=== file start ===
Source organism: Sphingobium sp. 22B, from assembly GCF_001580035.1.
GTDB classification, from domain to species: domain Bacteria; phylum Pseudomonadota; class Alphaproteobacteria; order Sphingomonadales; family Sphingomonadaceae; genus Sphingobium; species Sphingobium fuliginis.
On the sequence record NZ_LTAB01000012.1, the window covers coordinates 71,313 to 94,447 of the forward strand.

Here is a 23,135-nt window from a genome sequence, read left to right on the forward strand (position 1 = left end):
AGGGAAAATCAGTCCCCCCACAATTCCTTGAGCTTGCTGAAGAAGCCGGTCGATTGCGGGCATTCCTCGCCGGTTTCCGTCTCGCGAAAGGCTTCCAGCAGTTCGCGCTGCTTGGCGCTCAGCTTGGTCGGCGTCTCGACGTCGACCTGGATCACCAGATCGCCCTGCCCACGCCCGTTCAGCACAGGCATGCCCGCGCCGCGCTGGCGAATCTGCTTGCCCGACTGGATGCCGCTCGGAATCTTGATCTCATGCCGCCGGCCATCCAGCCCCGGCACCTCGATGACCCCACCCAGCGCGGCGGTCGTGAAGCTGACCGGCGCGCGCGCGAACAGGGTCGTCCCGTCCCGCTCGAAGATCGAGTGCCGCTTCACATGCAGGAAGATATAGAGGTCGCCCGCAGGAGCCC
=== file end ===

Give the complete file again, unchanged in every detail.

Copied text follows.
Source organism: Sphingobium sp. 22B, from assembly GCF_001580035.1.
GTDB classification, from domain to species: domain Bacteria; phylum Pseudomonadota; class Alphaproteobacteria; order Sphingomonadales; family Sphingomonadaceae; genus Sphingobium; species Sphingobium fuliginis.
On the sequence record NZ_LTAB01000012.1, the window covers coordinates 71,313 to 94,447 of the forward strand.

Here is a 23,135-nt window from a genome sequence, read left to right on the forward strand (position 1 = left end):
AGGGAAAATCAGTCCCCCCACAATTCCTTGAGCTTGCTGAAGAAGCCGGTCGATTGCGGGCATTCCTCGCCGGTTTCCGTCTCGCGAAAGGCTTCCAGCAGTTCGCGCTGCTTGGCGCTCAGCTTGGTCGGCGTCTCGACGTCGACCTGGATCACCAGATCGCCCTGCCCACGCCCGTTCAGCACAGGCATGCCCGCGCCGCGCTGGCGAATCTGCTTGCCCGACTGGATGCCGCTCGGAATCTTGATCTCATGCCGCCGGCCATCCAGCCCCGGCACCTCGATGACCCCACCCAGCGCGGCGGTCGTGAAGCTGACCGGCGCGCGCGCGAACAGGGTCGTCCCGTCCCGCTCGAAGATCGAGTGCCGCTTCACATGCAGGAAGATATAGAGGTCGCCCGCAGGAGCCC